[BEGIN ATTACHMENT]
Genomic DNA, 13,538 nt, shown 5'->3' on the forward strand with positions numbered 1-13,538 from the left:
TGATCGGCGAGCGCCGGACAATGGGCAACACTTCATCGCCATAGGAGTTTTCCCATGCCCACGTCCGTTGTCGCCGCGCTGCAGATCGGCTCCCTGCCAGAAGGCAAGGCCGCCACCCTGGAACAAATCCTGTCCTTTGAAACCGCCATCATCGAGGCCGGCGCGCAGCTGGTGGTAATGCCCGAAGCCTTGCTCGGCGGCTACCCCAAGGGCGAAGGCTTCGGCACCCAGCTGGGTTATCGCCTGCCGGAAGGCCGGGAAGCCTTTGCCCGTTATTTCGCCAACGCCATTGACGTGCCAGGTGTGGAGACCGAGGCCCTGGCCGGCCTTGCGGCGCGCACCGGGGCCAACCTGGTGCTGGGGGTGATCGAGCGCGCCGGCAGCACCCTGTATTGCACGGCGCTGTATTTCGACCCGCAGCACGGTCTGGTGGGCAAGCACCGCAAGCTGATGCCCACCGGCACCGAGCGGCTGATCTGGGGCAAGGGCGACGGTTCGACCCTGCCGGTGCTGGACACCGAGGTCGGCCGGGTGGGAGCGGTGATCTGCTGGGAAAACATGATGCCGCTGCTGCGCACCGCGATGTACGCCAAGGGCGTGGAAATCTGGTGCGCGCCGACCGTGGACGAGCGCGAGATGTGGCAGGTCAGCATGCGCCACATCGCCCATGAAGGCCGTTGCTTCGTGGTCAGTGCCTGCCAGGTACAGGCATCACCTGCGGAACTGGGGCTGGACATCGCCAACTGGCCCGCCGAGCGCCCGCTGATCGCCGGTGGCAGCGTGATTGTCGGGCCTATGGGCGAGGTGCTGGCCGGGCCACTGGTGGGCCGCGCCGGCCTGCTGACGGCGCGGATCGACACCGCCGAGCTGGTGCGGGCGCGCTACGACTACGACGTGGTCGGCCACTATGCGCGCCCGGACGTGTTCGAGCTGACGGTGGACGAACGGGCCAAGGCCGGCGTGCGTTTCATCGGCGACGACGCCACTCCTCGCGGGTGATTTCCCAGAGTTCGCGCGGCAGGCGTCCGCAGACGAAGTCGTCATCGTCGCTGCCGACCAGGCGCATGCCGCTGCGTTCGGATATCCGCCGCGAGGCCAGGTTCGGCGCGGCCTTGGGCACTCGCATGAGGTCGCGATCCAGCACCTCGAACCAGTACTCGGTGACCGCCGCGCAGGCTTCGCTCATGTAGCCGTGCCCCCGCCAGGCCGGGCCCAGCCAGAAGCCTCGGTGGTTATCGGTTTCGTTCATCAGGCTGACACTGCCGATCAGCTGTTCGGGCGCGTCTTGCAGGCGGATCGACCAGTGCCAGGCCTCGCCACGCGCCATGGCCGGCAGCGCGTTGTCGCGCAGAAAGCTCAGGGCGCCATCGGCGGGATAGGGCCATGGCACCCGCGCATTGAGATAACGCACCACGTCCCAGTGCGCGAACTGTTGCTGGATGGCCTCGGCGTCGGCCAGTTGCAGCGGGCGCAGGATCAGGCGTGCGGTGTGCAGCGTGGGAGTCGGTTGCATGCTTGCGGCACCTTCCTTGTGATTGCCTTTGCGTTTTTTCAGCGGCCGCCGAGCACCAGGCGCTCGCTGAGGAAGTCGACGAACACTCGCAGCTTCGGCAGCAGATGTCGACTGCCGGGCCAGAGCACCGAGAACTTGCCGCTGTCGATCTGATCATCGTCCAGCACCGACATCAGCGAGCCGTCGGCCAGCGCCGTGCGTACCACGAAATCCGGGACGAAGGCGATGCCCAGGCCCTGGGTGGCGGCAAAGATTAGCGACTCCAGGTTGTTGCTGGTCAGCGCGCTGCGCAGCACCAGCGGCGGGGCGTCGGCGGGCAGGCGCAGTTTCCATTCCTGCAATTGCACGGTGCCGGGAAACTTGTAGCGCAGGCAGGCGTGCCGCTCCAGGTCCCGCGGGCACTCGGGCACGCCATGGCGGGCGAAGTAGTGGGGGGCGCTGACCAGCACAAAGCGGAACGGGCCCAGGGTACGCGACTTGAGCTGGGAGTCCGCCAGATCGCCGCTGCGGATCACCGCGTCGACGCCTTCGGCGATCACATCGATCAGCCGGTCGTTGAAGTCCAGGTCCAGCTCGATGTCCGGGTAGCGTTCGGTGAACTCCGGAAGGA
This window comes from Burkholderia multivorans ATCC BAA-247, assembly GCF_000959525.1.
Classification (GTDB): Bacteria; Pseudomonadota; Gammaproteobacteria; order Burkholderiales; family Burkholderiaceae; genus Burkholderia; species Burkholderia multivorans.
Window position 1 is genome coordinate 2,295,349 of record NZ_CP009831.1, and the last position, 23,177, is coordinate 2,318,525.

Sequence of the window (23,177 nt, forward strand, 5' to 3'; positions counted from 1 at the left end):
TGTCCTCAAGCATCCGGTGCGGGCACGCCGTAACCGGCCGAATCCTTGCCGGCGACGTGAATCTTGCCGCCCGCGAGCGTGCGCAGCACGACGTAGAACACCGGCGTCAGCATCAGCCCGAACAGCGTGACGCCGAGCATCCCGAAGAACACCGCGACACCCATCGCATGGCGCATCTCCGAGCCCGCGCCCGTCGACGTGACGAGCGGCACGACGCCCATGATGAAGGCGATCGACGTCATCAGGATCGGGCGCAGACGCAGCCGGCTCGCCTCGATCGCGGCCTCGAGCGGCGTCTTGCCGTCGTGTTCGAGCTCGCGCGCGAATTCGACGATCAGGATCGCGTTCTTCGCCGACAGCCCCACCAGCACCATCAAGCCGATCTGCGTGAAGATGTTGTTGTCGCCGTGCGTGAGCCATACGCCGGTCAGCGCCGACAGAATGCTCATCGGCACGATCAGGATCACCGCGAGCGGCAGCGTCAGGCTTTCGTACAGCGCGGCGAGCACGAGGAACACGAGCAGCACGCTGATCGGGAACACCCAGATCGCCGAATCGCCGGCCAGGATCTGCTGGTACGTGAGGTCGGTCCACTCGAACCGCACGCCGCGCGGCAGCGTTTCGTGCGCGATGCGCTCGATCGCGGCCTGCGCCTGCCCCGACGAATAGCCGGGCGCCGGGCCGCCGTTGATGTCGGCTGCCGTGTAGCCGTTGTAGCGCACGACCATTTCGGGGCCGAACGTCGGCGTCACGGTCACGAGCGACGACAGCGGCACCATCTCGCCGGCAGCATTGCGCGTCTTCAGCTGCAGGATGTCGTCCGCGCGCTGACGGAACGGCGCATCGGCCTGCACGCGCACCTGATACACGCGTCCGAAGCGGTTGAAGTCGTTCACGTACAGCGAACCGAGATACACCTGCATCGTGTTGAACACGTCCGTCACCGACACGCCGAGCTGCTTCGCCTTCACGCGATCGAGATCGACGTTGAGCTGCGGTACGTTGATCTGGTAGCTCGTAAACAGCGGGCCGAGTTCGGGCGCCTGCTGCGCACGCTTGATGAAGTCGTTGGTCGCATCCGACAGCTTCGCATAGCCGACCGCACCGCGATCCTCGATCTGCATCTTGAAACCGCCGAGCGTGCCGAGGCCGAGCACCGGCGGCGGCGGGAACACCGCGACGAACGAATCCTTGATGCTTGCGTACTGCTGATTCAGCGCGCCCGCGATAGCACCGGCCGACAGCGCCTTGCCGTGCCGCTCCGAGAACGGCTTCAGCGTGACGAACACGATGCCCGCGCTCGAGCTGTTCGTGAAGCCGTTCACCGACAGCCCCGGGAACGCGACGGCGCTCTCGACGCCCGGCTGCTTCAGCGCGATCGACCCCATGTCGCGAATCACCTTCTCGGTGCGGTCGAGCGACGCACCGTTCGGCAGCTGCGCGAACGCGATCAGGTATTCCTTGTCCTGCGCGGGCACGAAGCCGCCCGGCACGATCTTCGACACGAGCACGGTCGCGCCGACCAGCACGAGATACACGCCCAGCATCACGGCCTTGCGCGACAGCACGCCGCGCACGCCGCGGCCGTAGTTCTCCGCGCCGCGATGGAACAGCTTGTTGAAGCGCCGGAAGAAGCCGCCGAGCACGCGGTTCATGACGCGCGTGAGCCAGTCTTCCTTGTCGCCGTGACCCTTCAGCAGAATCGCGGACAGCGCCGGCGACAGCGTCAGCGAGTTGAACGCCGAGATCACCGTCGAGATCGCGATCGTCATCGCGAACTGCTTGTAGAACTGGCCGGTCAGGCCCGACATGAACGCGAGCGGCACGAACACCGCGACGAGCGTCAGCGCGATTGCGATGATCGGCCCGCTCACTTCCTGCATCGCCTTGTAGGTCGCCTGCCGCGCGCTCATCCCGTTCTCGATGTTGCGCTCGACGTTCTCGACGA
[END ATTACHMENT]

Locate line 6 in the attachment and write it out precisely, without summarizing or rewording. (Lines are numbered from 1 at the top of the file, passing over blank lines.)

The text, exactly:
Sequence of the window (23,177 nt, forward strand, 5' to 3'; positions counted from 1 at the left end):